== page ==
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Let Them Eat Mudcakes

By Luise Light,
M.S., Ed.D.
June 2008

“The biggest enemy of health in the developing world is poverty.”
—Kofi Annan

Dr. Light is the former director of dietary guidance at the U.S. Department of Agriculture, and author of, What to Eat: The Ten Things You Really Need to Know to Eat Well and Be Healthy.

The greatest hunger crisis in history is ravaging the world. Engineered by British banking interests and industrial elites who are the apostles of “free markets,” they have captured control of world trade through a system of supra-regulatory bodies (WTO) and international trade and tariff agreements (GATT, NAFTA) designed to optimize the profits of the industrialists and their investors while forcing all others to comply with rules that strip away consumer protections and supports which they say are “barriers to economic efficiency.” In this schema, there is no room for the poor who are judged to be “useless eaters,” in that they don’t have the ability to shop in the global marketplace and contribute to the profits of transnational middlemen and corporations. The bosses, the financial elites who own the system, recognize two classes of useful eaters, those who are dependent and do as they are told, no matter how dire the consequences for them, and those who are masters, determining all the rules of the game and absorbing the profits.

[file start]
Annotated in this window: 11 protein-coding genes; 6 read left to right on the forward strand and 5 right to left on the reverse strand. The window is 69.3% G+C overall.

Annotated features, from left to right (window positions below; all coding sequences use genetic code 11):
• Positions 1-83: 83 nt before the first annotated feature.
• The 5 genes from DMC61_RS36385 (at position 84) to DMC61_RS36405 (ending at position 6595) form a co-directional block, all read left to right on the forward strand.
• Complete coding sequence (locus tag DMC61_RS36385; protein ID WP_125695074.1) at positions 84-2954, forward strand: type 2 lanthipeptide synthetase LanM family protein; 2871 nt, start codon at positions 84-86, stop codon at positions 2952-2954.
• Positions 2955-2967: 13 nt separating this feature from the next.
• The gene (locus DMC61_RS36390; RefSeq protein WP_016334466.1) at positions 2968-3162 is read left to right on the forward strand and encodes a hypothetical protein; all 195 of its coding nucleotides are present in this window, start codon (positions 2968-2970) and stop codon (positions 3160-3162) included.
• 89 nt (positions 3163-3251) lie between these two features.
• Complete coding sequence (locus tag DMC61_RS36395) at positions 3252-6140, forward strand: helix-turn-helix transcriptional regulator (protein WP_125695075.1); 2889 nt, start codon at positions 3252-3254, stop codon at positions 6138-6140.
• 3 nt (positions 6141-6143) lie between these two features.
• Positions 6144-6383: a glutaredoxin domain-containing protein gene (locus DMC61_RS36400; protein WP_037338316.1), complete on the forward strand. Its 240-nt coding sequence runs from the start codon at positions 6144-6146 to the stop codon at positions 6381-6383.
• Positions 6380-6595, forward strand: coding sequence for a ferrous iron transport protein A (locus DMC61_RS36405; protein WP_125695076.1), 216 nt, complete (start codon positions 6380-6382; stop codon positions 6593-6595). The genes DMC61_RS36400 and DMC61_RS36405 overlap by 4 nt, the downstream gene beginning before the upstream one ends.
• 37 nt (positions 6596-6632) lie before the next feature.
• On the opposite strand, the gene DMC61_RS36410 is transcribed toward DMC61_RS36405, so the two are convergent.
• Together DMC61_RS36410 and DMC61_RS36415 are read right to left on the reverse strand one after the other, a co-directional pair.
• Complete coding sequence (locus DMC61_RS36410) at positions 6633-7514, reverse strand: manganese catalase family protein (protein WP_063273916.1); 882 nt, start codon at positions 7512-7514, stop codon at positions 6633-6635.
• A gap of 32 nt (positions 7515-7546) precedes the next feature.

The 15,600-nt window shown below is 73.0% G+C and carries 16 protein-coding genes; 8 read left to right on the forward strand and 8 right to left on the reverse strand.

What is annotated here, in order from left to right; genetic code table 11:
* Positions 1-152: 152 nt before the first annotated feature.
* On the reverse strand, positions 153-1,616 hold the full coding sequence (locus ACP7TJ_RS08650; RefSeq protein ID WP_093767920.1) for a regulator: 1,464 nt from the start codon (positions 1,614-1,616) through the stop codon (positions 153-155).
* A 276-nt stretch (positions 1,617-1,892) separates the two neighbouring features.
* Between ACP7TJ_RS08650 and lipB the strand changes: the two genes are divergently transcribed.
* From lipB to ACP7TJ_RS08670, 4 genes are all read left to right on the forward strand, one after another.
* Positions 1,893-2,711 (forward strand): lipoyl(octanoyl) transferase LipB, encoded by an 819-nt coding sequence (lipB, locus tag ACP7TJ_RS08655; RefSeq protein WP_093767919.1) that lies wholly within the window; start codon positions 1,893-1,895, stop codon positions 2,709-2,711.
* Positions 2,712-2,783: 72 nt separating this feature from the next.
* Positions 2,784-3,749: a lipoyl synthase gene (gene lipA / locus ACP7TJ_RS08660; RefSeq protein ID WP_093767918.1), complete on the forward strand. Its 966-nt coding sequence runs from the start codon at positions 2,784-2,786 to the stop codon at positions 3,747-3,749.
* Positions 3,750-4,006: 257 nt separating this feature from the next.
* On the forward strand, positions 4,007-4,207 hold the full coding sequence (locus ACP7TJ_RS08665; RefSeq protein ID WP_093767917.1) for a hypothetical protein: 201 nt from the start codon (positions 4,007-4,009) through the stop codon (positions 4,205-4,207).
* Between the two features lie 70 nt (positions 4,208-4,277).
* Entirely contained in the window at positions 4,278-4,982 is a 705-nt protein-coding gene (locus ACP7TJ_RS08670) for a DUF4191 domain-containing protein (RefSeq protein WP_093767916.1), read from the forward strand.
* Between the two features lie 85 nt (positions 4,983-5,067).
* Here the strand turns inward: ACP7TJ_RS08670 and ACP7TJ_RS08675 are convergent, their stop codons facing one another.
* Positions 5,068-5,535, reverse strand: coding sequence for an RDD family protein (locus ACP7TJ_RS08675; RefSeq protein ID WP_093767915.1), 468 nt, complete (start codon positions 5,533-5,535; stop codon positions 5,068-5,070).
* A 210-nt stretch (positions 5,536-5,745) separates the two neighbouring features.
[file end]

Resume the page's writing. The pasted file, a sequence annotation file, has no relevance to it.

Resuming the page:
In the thirty or more years it has taken to institutionalize this controlling infrastructure, we have witnessed declines and deficits in every arena of life on the planet that we deem socially, culturally, and humanly important: world health has plummeted precipitously, the destruction of nature has accelerated and now all life on the planet is threatened. Economic insecurity, inequality, intolerance, and racial injustice have grown as people have become more preoccupied with the daily struggle for survival. Can it be that the British bankers and traders have learned the secret of going back to the future? They seem determined to reverse history, returning us to the roles of medieval serfs who must pay fealty to our lords, at the cost of our lives.